Commitee chairman Darrell Issa suggested he is poised to call Lois Lerner back to Capitol Hill in the wake of a House Oversight Commitee vote on Friday that found she waived her Fifth Amendment right not to testify about the IRS’s targeting of tea-party groups. “The Committee remains focused on hearing Ms. Lerner’s full and truthful testimony,” the Republican congressman said in a statement.
Lerner, the former head of the IRS’s Exempt Organizations division, professed innocence before the committee in May before pleading the Fifth, setting off a debate about whether she had waived her rights.
Issa said at the commencement of Friday’s proceedings that he believed Lerner had done so. But it was South Carolina representative Trey Gowdy who went after the former IRS administrator the most aggressively. “That’s not how the Fifth Amendment works,” Gowdy said. “You’re not allowed to just say your side of the story. . . . She could have sat there and said nothing.”
Democratic congressman Gerry Connolly argued against the commitee’s finding, calling it an “egregious abuse of power” and saying it creates a dangerous precedent. Now, he argued ”any chairman — whether a Democrat or a Republican — is free to compel an American invoking their constitutional right against self-incrimination to physically appear before the Committee for no other reason than to be pilloried, delayed, embarrassed, and burdened.”
A source familiar with the Oversight Committee’s proceedings, tells National Review Online that Issa is “dubious” Lerner will testify willingly. The commitee, says the source, ”would hear any offer from Ms. Lerner or her attorney” in order to faciliate her testimony; that could include an offer of limited immunity in exchange for it.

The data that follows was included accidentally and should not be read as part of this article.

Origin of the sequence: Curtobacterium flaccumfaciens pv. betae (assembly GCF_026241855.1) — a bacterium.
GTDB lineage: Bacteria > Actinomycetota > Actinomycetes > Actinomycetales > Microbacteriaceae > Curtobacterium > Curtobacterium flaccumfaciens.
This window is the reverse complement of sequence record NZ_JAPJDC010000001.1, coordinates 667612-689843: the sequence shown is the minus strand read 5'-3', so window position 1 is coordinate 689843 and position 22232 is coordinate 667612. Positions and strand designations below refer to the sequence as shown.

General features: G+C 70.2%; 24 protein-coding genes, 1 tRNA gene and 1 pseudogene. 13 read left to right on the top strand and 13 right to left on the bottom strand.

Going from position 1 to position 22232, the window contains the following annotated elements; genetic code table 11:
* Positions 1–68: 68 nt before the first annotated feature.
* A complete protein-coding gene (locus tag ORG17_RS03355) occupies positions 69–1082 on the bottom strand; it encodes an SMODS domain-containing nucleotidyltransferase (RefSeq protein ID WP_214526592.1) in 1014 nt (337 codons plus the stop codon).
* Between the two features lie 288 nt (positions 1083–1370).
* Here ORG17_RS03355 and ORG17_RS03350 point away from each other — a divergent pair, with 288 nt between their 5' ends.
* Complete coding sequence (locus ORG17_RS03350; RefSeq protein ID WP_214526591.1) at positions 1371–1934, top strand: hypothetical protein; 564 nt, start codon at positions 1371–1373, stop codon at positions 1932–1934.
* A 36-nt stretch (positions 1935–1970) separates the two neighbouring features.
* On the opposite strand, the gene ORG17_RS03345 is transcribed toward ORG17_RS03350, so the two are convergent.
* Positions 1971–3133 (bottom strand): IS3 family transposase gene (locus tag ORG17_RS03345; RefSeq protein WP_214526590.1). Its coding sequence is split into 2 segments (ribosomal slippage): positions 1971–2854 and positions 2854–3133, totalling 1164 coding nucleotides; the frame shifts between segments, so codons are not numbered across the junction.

Today’s events come on the heels of Thursday’s Ways and Means Committee hearing in which acting IRS chief Danny Werfel took heat for the conclusions in his “30-day update” on the scandal — in particular, that while management and judgment failures took place that resulted in the targeting of conservative organizations, agency employees enagaged in no intentional wrongdoing. Commitee chairman Dave Camp, who is leading the House’s investigation into the targeting scandal along with Issa, told Werfel, “This is not necessarily an initial conclusion but an incomplete one.” Camp told Werfel, “I really don’t see how you reached that.”
Werfel revealed in his testimony that he did not interview Lerner or former IRS commissers Douglas Shulman and Steven Miller before issuing his report. He also conceded that liberal groups did not face the same scrutiny as tea-party groups, a talking point advanced throughout the week by House Democrats, but was far from categorical in his statements: “I didn’t want to leave the committee with the impression that we’re not seeing diversity of political labels across the spectrum,” Werfel said of the IRS targeting. “What I’m suggesting is more analysis — significantly more analysis — is needed before we reach conclusions about what that means in terms of an IRS failure or an IRS issue.”
Camp pushed back against those assertions, telling Werfel, “The evidence only shows conservatives being systematically targeted by the IRS, not just flagged through the BOLO, but actually targeted.” But Camp, like his colleague Issa, ackowledges that “we’re in the early stages of this investigation.”
UPDATE: This has been modified since its original posting.